[—]

Vortex Tube

What it shows:

James Clerk Maxwell postulated that since heat involves the movement of molecules, it might be possible to separate hot and cold air in a device with the help of a "friendly demon" who would sort out and separate the fast and slow moving molecules of air. The vortex tube is such a device and does exactly that — using compressed air as a power source, it has no mechanical moving parts and produces hot air at one end and cold air at the other.

How it works:

Room temperature compressed air is supplied to the vortex tube...

Read more about Vortex Tube
Paramagnetism of Oxygen

What It Shows

A large magnet with a small cylindrical gap allows a stream of liquid nitrogen to pass over and through. Poured liquid oxygen hangs between the poles in the strong field until it boils away.

How It Works

Pour the liquid nitrogen first, slowly over the pole pieces. The result is nothing but vapor condensation and crackling plexiglas; the liquid does not interact with the large magnetic field.

Next pour the liquid oxygen slowly over the pole pieces, and it collects in the gap between the poles. It might take two or three short pours to get the...

Read more about Paramagnetism of Oxygen
Cloud in a Bottle

A 5-gallon bottle containing air and water vapor is slightly pressurized; a sudden release of the pressure cools the vapor, forming a cloud.

The bottle is a heavy Pyrex carboy with tooled mouth. A one-holed rubber stopper fits the mouth and is air-tight. A meter of Tygon tubing is fitted to a short tube in the rubber stopper.

The bottle is kept stopped and wet, and should work off the shelf. If the bottle is dry, spray about 10 ml of distillled water inside.

To demonstrate cloud formation, fit the stopper to the bottle and apply pressure with the lungs. Blow into the...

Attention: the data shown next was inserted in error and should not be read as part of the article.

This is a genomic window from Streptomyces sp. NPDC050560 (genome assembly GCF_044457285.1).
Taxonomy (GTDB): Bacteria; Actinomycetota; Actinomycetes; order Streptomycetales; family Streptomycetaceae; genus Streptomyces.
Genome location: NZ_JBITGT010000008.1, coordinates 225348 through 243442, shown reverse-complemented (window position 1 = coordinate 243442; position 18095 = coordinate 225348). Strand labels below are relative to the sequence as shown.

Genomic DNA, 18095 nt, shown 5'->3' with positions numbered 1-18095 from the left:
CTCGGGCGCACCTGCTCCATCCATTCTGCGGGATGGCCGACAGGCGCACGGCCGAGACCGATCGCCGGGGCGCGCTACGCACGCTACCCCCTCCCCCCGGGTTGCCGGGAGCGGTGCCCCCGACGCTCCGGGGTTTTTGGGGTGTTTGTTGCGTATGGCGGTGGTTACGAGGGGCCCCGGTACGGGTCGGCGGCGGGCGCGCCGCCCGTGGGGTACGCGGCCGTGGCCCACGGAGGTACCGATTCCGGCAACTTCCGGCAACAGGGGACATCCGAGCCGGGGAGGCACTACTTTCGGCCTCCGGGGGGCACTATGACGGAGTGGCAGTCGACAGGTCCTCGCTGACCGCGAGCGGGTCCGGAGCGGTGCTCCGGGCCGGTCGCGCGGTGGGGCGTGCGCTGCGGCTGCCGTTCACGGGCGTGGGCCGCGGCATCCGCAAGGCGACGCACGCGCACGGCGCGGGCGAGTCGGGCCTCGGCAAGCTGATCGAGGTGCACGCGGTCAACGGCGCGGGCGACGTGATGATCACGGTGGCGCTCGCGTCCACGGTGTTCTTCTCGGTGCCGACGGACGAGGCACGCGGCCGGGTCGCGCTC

Read more about Cloud in a Bottle
Center of Mass

Irregular lamina with marked center-of-mass tossed in air.

What it shows:

The center of gravity fixed in (or outside) the object always orients itself with minimum potential energy on a vertical line below the support point. When an irregular shape is thrown into the air, it is seen to rotate about its marked center of gravity or center of mass (COM).

How it works:

We have several irregular lamina to suspend and/or throw in the air. They are (1) an amoeba shaped piece of masonite pegboard, (2) a cut-out map of the U.S. glued...

Read more about Center of Mass
Special Bouncing Collisions

Same as previous except that mass ratio of balls is 1:3 (softball:basketball) leaving basketball dead and softball four times the height.

tennis and basketball

Molecular Size

Also known as the Ben Franklin pond experiment, after a story in B.F's autobiography.

Olive oil with a known volume is dropped onto water. The water has been dusted with lycopodium powder, which floats on the surface. The oil drop expands, pushing the powder aside to form a clear circle, until the oil forms a monolayer. Measuring the area of the monolayer, dividing the volume of the drop by that area, gives the thickness of the monolayer, which is the height of the oil molecule on water.

From our demonstration movie, we found these values. The size of the patch was 62 cm...

Read more about Molecular Size
Solid, Liquid, Gaseous CO2

Observation of phase changes with corresponding pressure changes.

A two ml. plastic microcentrifuge vial and a small shop vise are used together to melt dry ice.

Wear safety glasses for this demo. The vial can explode, or shoot out of the vice, from the pressure of liquid carbon dioxide. Set up a camera with a close shot of an empty vial before putting in a loaded vial.

Crush a pellet of dry ice to make pieces that fit into the vial. Place a couple of pieces in the vial, and snap the lid closed.

Immediately place the vial horizontally in the jaws of the vice,...

Read more about Solid, Liquid, Gaseous CO2

Pages